Not So Fast

By Ron Sirak Photos by Getty Images
June 03, 2012

Tiger Woods has two wins in 2012, but is still looking for consistent results.

The roar when Tiger Woods chipped in for birdie on No. 16 Sunday at the Memorial -- a chip that was just about impossible to get up-and-down, let alone hole -- had the raucous decibel level of the old days. For four scintillating holes late on the back nine at Muirfield Village, it was the year 2000 again. But those quick to slap the "He's back" label on Woods' 73rd PGA Tour victory

need to season the triumph with several significant grains of salt.

First off, we've been down this path before. When Woods won the Arnold Palmer Invitational in March, it seemed as if he had turned a significant corner in his comeback from injury, swing change and scandal. Then in his next three events -- the Masters, Wells Fargo Championship and the Players -- he finished T-40 twice and missed the cut. How will the game we saw at the Memorial hold up next week in the U.S. Open? That's one of the most compelling questions in all of sports right now.

The biggest step forward for Woods at Muirfield Village was that he birdied three of the last four holes to win, including that remarkable chip-in and one on the final hole that sealed the deal. At Bay Hill, after Graeme McDowell missed short putts on Nos. 9 and 10, Tiger played the rest of the way without being tested by anyone. Sunday, his game held up under pressure.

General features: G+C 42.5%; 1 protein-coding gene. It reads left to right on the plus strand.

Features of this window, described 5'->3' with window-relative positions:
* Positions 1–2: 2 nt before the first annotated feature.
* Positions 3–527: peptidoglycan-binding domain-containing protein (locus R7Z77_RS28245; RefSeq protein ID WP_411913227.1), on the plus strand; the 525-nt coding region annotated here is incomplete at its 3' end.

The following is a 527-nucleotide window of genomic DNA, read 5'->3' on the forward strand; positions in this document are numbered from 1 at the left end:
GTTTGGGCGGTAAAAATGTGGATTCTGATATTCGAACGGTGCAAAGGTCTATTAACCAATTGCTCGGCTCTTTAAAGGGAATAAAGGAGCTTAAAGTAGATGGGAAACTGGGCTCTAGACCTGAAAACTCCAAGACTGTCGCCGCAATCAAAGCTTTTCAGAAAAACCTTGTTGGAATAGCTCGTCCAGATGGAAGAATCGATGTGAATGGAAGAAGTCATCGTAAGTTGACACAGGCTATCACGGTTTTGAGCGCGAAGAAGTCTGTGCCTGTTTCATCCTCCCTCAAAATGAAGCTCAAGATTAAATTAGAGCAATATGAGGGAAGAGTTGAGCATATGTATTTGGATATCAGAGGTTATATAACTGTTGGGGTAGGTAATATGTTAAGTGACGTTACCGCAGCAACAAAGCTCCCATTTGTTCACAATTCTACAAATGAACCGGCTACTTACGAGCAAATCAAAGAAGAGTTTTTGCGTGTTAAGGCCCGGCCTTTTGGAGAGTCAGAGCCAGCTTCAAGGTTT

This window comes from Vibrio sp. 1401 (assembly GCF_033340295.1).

The other caveat for the only two post-scandal PGA Tour victories Woods has had is that they came on golf courses he can play in his sleep. The triumph at Bay Hill was his seventh in the Palmer event and he picked up his fifth Memorial, where Jack Nicklaus rules the roost. So a dozen of his 73 tour wins have come in those two events -- about 17 percent of the total.

When he got to the Masters, there was every reason to think Tiger would bring the game we saw at Bay Hill with him. After all, Woods has won at Augusta National four times. Instead, we got his worst finish in the event as a professional.

The next major, which is the next tournament for Woods, will be played on a course on which he does not have such a dominating record. The last time Woods played Olympic Club under competitive conditions was in 1998, the last time it hosted the U.S. Open, where he finished T-18, 10 strokes behind winner Lee Janzen. It's not like he's going to Torrey Pines or Pebble Beach.

There is also this word of caution to throw out when screaming, "He's back" about Tiger: How do we define "back"? It's unlikely we will ever see the vintage 2000 Woods again, just like we will not see the vintage 2000 Alex Rodriguez again. Athletes age and skills diminish. Winning nine times with three majors in a season is an unrealistic expectation from Woods at this stage of his career.

But a version of Tiger Lite -- say three or four victories and a major -- is an extremely realistic expectation. And that kind of season would most likely make him Player of the Year and return him to No. 1 in the Official World Golf Ranking. A slightly reduced Tiger Woods is still better than just about anyone else out there.